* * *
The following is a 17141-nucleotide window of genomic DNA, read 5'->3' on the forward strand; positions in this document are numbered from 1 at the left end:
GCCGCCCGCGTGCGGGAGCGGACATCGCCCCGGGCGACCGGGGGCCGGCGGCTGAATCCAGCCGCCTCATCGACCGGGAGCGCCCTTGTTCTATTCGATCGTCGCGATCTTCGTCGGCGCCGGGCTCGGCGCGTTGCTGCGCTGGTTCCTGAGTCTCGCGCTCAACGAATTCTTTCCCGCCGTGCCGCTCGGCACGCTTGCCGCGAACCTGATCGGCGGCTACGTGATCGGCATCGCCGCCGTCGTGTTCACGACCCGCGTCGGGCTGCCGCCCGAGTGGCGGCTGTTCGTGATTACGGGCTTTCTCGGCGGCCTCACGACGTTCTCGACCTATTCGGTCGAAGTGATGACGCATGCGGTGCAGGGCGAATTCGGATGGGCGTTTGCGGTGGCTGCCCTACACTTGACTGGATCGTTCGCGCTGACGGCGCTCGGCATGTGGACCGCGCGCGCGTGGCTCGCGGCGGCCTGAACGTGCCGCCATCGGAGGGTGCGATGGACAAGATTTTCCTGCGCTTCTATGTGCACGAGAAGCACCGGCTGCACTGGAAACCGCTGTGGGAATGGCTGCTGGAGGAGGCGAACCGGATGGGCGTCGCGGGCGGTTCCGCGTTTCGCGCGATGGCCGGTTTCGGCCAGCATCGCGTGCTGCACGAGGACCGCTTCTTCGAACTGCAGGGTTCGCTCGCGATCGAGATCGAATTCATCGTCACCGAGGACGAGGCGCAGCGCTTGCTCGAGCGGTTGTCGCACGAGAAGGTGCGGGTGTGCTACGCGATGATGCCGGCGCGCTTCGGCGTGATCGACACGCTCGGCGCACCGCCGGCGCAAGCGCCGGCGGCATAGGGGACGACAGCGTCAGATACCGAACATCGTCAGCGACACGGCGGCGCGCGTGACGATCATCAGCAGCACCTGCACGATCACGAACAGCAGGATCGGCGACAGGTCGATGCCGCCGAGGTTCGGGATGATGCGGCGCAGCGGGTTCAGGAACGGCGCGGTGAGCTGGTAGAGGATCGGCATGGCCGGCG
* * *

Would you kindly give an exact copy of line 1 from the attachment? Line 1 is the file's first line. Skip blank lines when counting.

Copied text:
The following is a 17141-nucleotide window of genomic DNA, read 5'->3' on the forward strand; positions in this document are numbered from 1 at the left end: